May Day is a day to stand up and fight back. Millions will take to the streets – from Los Angeles to Mexico City, to Manila, to Moscow and points in between – placing demands on the rich and powerful and to look forward to a day without exploitation or oppression.
Last year, on May 1, 2006, millions of people poured into the streets in cities across the United States for the largest May Day protests in more than 50 years. From big cities like Los Angeles and Chicago to small cities around the country; from San Jose, California on the west coast to New York City in the east, and from Minneapolis in the north to Asheville, North Carolina in the south; immigrant workers were on the move.
Businesses across the country – small restaurants to huge meat packing plants – had to shut down as workers made May 1 a holiday. Around the world, millions of workers celebrate May Day as International Workers Day and in most countries, with the United States as a major exception, it is an official holiday. It is a day to recognize the contributions of the working class – for our labor and our struggle for peace and economic justice and against imperialist war and capitalist exploitation.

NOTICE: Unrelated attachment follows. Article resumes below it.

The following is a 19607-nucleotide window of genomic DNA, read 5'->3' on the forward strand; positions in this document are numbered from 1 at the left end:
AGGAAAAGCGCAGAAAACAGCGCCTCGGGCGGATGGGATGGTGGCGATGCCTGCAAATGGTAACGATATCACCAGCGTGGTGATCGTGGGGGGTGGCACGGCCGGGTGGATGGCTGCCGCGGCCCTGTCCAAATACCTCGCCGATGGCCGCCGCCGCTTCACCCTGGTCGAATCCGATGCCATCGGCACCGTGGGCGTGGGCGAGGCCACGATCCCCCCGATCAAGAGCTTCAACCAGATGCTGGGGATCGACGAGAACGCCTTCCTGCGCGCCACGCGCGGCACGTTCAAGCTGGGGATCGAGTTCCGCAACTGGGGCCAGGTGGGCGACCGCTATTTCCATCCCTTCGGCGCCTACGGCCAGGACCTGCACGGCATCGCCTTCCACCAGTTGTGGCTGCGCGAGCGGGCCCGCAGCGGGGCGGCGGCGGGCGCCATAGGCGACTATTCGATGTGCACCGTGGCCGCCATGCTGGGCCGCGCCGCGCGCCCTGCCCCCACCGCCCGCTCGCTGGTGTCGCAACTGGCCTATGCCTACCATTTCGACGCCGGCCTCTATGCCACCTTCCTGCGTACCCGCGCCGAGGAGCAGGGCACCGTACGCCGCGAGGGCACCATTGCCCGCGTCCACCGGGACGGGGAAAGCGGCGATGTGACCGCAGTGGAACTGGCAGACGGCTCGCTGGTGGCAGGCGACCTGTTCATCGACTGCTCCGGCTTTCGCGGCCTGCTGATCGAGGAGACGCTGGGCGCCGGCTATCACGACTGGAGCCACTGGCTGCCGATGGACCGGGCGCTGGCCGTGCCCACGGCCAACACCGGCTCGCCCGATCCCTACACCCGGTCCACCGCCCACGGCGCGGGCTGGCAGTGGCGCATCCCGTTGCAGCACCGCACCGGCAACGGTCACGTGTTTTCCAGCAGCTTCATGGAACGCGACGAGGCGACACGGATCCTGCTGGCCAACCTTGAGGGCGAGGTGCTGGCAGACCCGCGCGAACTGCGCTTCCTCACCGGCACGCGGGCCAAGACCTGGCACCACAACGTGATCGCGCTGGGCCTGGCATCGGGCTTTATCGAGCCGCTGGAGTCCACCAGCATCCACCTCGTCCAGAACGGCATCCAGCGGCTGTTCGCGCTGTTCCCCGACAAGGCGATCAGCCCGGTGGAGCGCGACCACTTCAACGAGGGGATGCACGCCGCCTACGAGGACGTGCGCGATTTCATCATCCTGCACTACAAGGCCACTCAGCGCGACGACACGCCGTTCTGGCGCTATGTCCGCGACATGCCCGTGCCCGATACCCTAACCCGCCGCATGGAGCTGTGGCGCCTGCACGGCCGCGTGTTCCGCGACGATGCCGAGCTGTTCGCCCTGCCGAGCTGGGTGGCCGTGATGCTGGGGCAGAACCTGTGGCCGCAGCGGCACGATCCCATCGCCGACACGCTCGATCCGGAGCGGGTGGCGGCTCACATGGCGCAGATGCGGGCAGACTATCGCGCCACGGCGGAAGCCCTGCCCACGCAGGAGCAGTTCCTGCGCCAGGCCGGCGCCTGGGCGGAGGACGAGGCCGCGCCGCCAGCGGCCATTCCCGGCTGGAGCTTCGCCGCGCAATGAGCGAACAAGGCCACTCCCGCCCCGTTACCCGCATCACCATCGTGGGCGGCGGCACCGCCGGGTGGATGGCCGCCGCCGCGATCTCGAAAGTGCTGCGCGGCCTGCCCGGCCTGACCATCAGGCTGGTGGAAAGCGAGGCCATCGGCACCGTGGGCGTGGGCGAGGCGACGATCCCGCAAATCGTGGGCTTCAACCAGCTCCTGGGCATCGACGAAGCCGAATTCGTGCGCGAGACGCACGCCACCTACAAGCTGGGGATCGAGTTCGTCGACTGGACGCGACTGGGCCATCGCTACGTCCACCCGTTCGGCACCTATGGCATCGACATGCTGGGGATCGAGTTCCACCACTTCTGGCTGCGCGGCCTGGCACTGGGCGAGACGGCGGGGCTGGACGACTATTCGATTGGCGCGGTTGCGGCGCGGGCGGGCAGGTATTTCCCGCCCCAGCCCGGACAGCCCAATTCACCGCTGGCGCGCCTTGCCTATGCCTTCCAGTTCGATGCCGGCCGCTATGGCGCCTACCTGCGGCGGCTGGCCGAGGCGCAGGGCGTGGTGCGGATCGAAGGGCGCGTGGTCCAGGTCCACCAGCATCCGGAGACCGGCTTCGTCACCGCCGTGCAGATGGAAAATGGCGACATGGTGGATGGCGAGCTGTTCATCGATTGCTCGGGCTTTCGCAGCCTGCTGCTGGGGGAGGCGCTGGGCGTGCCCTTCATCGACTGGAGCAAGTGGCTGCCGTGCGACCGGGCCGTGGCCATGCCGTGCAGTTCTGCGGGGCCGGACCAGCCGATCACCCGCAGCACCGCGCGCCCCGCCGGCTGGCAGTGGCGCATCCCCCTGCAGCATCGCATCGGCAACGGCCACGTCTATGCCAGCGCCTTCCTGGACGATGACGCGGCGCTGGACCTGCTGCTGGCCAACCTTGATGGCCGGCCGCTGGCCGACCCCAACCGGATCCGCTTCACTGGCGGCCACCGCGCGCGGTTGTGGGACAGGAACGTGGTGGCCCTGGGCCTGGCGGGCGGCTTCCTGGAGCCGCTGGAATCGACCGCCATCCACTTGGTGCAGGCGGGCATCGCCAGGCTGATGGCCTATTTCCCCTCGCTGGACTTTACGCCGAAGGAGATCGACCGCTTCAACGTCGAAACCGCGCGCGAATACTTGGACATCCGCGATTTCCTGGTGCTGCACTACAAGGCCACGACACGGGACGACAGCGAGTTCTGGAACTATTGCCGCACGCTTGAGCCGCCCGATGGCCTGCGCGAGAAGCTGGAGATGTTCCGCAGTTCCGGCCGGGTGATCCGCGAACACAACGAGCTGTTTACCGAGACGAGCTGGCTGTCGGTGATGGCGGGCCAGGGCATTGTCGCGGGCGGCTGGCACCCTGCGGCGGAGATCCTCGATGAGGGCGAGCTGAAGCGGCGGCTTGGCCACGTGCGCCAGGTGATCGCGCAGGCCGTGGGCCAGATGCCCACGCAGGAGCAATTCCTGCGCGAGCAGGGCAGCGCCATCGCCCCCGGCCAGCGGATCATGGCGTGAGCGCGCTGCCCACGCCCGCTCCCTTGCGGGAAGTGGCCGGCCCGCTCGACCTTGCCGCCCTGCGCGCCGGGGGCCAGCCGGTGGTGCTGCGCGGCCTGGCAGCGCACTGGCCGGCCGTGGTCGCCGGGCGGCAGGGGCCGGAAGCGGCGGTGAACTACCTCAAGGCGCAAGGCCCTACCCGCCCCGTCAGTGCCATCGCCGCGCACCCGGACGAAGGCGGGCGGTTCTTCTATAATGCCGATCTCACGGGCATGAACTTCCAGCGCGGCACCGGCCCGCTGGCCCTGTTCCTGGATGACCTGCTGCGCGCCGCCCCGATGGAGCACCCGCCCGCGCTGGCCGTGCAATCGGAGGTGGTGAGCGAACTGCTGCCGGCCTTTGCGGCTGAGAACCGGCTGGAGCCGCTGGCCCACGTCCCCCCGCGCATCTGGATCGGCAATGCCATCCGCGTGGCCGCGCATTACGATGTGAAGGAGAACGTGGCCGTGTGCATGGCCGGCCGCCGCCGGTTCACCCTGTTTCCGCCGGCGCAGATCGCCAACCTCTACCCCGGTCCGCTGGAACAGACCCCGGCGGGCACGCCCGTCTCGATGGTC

One of the largest protests last year was in Chicago, the city where May Day began. More than 100 years ago, on May 1, 1886, U.S. workers began a strike for an eight-hour day. Following a clash with police in Chicago’s Haymarket Square, the government executed four leaders of the working class, most of them immigrants. But the deaths of these Haymarket Martyrs roused the anger of workers around the world, who declared May 1 International Workers Day.
Today May Day is also a day of struggle for immigrant rights. In 2005 Republican Congressman Sensenbrenner passed a bill in the House of Representatives criminalizing the undocumented and further militarizing the U.S.-Mexico border. The Republicans hoped to increase the exploitation and oppression of immigrant labor and to appeal to racist and anti-immigrant sentiment in order to rebuild popular support, which had plummeted due to the war in Iraq and the Katrina disaster.
Instead, the right lifted a rock, only to drop it on their own feet, as Latinos began to mobilize on this attack on their families and communities. They demanded full legalization and an end to deportations, so that their families, many of which include citizens, legal permanent residents, and undocumented, could stay together and not live in constant fear. Expanded legal immigration is needed to reduce the wait for family reunification, which can be a long as 23 years! Latinos, other oppressed nationalities and civil liberties groups opposed the criminalization of the undocumented and militarization of the border, which would increase police and ICE attacks on their communities.